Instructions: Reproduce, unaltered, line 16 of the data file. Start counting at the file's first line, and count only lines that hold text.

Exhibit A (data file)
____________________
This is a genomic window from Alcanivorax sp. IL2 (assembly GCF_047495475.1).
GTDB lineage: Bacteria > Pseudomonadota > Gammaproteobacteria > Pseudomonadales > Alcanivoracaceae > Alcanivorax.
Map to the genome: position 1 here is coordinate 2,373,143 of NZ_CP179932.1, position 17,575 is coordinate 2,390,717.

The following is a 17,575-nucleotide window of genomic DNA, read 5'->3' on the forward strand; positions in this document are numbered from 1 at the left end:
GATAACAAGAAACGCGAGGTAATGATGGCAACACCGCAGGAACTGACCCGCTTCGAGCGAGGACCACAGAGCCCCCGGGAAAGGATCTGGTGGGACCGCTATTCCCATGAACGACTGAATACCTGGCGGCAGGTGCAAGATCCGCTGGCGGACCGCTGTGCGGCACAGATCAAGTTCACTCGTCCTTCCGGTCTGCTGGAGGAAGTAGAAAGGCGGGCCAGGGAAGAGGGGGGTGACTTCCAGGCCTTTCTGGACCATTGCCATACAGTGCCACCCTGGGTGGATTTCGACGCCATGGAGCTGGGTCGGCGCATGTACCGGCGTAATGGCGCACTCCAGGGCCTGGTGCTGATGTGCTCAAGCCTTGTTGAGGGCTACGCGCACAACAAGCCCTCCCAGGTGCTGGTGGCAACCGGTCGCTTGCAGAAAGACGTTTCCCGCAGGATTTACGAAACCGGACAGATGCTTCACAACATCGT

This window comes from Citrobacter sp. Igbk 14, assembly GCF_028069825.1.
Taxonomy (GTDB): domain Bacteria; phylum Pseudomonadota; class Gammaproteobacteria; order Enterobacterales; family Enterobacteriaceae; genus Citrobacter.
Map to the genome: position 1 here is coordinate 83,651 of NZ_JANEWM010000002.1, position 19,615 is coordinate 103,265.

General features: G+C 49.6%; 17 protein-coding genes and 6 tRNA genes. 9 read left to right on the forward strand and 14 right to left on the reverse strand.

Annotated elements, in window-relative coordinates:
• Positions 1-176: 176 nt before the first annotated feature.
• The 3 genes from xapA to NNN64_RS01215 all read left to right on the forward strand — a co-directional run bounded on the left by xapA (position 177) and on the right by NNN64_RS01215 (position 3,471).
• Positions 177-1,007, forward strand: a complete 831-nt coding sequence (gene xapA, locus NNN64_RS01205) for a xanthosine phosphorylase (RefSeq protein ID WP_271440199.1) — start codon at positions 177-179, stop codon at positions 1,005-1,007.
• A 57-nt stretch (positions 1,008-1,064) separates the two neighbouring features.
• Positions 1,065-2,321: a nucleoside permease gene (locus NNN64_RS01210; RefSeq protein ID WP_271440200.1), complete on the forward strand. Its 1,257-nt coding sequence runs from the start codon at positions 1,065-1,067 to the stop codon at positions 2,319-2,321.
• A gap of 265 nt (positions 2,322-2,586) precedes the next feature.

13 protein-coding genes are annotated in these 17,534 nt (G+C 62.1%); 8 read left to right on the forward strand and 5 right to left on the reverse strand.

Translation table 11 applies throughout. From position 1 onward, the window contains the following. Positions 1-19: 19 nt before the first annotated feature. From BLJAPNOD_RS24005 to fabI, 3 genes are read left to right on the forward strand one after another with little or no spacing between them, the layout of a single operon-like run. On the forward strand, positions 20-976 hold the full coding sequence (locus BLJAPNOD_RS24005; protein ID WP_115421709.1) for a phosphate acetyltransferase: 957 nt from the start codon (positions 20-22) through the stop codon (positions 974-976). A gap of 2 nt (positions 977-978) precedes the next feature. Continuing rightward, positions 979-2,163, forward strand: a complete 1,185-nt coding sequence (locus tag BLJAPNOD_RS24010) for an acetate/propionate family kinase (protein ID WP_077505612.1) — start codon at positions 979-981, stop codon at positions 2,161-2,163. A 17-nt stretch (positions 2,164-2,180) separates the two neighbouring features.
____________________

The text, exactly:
• A gap of 265 nt (positions 2,322-2,586) precedes the next feature.